In addition to daily face-to-face conversations facilitated by our open-door policy, the centre sets aside uninterrupted time to meet with each family thrice a year through a parent-teacher meeting. These discussions are not meant for teachers to disseminate information about the child, but rather, purposefully invite two-way conversations about the child’s development. Teachers and parents are both experts about the child in their own right and a co-constructed image of the child provides both parties with insight on how to work as partners.

    What kinds of interactions take place between parents and teachers in your centre? How can they be enhanced to benefit the child?

In Photo: Teacher Yu Jin (CT)

A successful home-school partnership is more than just a set of activities and strategies; it is highly dependent on the beliefs of the centre and how these beliefs are translated into practice. It takes time and effort to build a trusting relationship and teachers must always take the first step to establish the relationship.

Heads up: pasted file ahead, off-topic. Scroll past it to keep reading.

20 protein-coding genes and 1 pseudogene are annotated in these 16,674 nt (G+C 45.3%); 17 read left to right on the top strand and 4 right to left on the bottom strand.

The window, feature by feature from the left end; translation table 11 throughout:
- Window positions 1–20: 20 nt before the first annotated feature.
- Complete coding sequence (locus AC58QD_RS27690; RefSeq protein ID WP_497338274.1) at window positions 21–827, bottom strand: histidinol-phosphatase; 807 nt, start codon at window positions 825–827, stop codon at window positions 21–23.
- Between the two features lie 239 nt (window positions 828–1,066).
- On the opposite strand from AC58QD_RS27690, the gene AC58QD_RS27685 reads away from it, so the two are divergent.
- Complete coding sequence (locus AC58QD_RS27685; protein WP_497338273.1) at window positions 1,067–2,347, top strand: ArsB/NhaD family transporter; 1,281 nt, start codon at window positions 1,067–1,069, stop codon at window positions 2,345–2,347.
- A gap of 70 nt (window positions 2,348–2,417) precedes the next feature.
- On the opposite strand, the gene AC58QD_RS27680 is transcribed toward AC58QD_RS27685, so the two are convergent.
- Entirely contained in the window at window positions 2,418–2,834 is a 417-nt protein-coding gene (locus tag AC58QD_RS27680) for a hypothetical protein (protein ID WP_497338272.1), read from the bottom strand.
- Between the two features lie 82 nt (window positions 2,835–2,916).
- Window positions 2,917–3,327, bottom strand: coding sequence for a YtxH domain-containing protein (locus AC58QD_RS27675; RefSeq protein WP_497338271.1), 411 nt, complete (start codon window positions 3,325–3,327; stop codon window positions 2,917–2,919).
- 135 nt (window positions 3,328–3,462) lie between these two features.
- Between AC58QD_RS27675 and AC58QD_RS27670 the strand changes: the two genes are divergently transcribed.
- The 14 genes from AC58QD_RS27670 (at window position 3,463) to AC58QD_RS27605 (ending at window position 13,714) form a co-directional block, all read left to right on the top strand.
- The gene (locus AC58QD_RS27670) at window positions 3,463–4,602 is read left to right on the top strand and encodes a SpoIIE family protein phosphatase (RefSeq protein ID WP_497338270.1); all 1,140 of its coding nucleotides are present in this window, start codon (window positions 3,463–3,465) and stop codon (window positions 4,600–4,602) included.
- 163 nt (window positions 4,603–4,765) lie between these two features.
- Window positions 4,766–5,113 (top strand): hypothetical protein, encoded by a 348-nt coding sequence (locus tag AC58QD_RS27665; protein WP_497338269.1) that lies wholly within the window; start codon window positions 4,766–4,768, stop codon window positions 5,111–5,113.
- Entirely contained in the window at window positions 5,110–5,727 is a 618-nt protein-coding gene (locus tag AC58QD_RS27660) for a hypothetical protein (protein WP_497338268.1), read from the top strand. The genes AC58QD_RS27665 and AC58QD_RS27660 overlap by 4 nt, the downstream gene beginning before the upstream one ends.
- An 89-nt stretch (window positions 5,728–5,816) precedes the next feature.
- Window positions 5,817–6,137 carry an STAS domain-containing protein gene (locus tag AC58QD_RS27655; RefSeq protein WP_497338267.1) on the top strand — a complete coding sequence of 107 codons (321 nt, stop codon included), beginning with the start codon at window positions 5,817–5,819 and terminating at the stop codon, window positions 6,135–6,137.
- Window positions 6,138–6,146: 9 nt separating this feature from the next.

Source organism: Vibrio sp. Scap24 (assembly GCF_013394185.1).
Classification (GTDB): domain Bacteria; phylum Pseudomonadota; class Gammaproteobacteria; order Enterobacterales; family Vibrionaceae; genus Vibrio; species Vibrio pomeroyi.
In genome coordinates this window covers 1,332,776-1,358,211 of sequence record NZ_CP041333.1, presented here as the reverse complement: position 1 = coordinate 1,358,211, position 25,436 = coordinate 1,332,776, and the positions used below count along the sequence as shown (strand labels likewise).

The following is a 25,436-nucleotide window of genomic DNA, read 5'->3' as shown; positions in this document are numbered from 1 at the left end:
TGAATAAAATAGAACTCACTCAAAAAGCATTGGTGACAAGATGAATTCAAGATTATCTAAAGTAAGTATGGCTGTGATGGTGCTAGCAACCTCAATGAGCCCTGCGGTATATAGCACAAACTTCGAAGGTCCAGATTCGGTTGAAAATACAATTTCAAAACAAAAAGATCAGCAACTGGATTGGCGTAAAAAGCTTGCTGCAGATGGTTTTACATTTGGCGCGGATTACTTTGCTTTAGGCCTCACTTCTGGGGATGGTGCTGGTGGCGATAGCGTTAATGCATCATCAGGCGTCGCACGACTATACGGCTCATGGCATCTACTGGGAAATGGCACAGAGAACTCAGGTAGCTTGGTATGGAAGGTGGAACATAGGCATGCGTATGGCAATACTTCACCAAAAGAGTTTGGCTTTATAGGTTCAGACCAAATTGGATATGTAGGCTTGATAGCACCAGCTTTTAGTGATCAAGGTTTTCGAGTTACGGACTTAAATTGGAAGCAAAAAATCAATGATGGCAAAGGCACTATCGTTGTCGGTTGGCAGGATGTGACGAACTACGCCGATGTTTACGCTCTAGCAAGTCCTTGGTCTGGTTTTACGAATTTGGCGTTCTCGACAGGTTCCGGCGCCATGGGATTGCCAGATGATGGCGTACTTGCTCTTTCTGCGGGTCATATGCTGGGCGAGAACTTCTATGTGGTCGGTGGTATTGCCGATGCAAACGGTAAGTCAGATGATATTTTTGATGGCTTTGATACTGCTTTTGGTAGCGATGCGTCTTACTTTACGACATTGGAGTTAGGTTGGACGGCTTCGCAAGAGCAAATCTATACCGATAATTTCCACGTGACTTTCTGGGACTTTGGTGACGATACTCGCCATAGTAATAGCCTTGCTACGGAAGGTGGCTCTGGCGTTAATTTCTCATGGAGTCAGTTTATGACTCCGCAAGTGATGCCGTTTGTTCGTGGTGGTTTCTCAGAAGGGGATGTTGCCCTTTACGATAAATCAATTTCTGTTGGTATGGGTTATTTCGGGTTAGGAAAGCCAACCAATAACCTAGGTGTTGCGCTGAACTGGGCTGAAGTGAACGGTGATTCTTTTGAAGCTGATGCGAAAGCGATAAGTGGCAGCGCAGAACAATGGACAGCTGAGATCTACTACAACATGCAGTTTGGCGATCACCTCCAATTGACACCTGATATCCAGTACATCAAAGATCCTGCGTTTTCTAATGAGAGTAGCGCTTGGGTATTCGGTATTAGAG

One of the ways that may show when we have earned a parent’s trust is not when there are no complaints, but rather when the parent feels safe enough to approach us to share the problem (especially if it is to do with the teacher or centre) trusting that we are here to work things out together. We continue to work towards establishing a balance of power between home and school, acknowledging that one of the best ways to ensure a child’s success is to have both parties in a respectful partnership.

Cynthia Tan is principal of The Caterpillar’s Cove Child Development and Study Centre, which is a child study centre where families, teachers, researchers and student-teachers strive to discover and advocate best practices in early childhood education to promote children’s optimal learning and development. It is located in Ngee Ann Polytechnic, and a second centre will be set up in Devan Nair Institute in 2014.